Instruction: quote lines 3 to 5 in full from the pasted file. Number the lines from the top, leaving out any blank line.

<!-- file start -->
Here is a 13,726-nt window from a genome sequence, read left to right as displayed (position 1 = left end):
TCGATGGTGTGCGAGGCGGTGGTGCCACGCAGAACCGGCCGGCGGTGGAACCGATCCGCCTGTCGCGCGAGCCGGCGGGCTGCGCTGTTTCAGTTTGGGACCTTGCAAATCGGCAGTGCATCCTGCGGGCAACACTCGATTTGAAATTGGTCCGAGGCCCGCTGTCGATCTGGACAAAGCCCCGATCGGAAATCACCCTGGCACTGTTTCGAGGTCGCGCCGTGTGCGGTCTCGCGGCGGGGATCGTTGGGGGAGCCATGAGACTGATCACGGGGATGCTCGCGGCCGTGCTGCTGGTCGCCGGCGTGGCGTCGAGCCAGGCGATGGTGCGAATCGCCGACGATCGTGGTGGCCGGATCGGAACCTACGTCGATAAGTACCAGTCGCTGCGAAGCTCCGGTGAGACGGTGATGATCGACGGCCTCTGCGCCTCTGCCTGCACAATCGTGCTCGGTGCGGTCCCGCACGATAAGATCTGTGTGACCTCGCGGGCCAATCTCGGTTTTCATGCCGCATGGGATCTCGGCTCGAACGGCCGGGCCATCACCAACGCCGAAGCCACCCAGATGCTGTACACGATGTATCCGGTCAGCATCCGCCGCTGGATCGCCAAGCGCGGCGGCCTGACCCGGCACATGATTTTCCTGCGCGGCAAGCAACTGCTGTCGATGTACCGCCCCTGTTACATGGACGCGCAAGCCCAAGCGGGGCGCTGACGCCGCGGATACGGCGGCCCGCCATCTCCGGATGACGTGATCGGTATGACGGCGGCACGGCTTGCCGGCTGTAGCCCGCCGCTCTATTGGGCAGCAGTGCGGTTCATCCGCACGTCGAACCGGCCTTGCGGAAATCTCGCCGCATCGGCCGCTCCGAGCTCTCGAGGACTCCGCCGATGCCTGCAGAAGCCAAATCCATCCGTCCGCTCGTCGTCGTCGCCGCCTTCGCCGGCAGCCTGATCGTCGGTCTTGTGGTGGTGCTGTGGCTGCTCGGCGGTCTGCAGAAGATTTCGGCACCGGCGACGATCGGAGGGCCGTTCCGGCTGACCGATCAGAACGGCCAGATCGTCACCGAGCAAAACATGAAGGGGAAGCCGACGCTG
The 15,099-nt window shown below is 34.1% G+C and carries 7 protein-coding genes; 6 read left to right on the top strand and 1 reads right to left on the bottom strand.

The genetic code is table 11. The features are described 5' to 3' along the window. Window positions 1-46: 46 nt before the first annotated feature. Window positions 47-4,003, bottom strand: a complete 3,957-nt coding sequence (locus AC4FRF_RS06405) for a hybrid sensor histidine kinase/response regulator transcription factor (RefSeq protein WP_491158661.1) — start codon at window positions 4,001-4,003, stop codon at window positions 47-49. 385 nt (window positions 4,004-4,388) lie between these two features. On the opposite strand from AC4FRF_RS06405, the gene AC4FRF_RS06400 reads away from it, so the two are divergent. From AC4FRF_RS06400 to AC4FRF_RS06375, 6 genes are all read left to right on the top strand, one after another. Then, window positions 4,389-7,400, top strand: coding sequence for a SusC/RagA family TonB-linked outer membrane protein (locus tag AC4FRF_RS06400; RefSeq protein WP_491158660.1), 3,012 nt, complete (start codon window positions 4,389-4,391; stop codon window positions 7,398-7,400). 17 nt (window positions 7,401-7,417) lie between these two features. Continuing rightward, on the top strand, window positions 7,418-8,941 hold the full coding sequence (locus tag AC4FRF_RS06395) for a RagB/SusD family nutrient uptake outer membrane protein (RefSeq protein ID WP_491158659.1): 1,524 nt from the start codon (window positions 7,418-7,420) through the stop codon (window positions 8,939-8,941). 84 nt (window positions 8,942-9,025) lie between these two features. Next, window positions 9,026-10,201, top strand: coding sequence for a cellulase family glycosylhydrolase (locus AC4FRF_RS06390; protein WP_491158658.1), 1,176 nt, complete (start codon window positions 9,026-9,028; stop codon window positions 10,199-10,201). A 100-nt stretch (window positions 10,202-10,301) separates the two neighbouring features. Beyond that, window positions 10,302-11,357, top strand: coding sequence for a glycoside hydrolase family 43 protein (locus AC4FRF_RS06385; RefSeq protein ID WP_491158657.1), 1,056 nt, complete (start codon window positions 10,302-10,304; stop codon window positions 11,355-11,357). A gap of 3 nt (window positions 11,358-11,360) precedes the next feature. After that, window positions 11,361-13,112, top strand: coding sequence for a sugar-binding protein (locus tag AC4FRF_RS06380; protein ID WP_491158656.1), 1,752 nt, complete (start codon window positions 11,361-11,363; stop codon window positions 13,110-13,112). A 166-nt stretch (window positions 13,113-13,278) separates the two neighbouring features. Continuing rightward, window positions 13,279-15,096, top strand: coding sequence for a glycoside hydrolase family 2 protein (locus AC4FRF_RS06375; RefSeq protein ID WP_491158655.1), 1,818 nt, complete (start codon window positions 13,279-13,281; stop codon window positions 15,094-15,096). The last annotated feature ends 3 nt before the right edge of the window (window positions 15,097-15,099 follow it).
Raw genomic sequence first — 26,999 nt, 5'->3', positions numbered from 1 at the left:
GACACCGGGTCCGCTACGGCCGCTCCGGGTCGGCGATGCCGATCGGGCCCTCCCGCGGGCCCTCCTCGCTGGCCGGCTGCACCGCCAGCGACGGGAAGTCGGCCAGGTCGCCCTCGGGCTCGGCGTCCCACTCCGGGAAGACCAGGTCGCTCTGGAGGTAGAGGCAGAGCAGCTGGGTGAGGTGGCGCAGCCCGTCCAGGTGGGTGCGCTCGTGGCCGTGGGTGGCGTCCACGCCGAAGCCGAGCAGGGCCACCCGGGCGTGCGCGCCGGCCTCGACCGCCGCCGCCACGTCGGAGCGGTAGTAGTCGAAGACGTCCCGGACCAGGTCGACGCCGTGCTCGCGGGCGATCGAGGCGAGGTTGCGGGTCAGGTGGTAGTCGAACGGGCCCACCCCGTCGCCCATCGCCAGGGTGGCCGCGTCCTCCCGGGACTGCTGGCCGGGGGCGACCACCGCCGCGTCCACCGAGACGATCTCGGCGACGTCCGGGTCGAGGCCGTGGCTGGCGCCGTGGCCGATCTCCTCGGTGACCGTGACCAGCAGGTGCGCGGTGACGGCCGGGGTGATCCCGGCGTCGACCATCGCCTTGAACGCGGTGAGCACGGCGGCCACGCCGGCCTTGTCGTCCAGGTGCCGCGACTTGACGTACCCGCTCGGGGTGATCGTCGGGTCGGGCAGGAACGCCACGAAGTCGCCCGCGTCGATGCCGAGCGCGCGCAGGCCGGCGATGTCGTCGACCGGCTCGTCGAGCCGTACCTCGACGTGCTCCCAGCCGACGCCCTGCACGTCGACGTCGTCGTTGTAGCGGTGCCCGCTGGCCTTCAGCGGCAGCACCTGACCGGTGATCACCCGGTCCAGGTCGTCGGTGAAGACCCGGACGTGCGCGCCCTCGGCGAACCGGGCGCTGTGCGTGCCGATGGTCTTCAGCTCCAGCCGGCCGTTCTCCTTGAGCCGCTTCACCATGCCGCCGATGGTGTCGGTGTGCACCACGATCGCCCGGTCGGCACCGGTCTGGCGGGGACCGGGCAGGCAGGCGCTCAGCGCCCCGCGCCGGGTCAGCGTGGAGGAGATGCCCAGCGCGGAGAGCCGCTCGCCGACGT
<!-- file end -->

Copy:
The 15,099-nt window shown below is 34.1% G+C and carries 7 protein-coding genes; 6 read left to right on the top strand and 1 reads right to left on the bottom strand.

The genetic code is table 11. The features are described 5' to 3' along the window. Window positions 1-46: 46 nt before the first annotated feature. Window positions 47-4,003, bottom strand: a complete 3,957-nt coding sequence (locus AC4FRF_RS06405) for a hybrid sensor histidine kinase/response regulator transcription factor (RefSeq protein WP_491158661.1) — start codon at window positions 4,001-4,003, stop codon at window positions 47-49. 385 nt (window positions 4,004-4,388) lie between these two features. On the opposite strand from AC4FRF_RS06405, the gene AC4FRF_RS06400 reads away from it, so the two are divergent. From AC4FRF_RS06400 to AC4FRF_RS06375, 6 genes are all read left to right on the top strand, one after another. Then, window positions 4,389-7,400, top strand: coding sequence for a SusC/RagA family TonB-linked outer membrane protein (locus tag AC4FRF_RS06400; RefSeq protein WP_491158660.1), 3,012 nt, complete (start codon window positions 4,389-4,391; stop codon window positions 7,398-7,400). 17 nt (window positions 7,401-7,417) lie between these two features. Continuing rightward, on the top strand, window positions 7,418-8,941 hold the full coding sequence (locus tag AC4FRF_RS06395) for a RagB/SusD family nutrient uptake outer membrane protein (RefSeq protein ID WP_491158659.1): 1,524 nt from the start codon (window positions 7,418-7,420) through the stop codon (window positions 8,939-8,941). 84 nt (window positions 8,942-9,025) lie between these two features. Next, window positions 9,026-10,201, top strand: coding sequence for a cellulase family glycosylhydrolase (locus AC4FRF_RS06390; protein WP_491158658.1), 1,176 nt, complete (start codon window positions 9,026-9,028; stop codon window positions 10,199-10,201). A 100-nt stretch (window positions 10,202-10,301) separates the two neighbouring features. Beyond that, window positions 10,302-11,357, top strand: coding sequence for a glycoside hydrolase family 43 protein (locus AC4FRF_RS06385; RefSeq protein ID WP_491158657.1), 1,056 nt, complete (start codon window positions 10,302-10,304; stop codon window positions 11,355-11,357). A gap of 3 nt (window positions 11,358-11,360) precedes the next feature. After that, window positions 11,361-13,112, top strand: coding sequence for a sugar-binding protein (locus tag AC4FRF_RS06380; protein ID WP_491158656.1), 1,752 nt, complete (start codon window positions 11,361-11,363; stop codon window positions 13,110-13,112). A 166-nt stretch (window positions 13,113-13,278) separates the two neighbouring features. Continuing rightward, window positions 13,279-15,096, top strand: coding sequence for a glycoside hydrolase family 2 protein (locus AC4FRF_RS06375; RefSeq protein ID WP_491158655.1), 1,818 nt, complete (start codon window positions 13,279-13,281; stop codon window positions 15,094-15,096). The last annotated feature ends 3 nt before the right edge of the window (window positions 15,097-15,099 follow it).
Raw genomic sequence first — 26,999 nt, 5'->3', positions numbered from 1 at the left: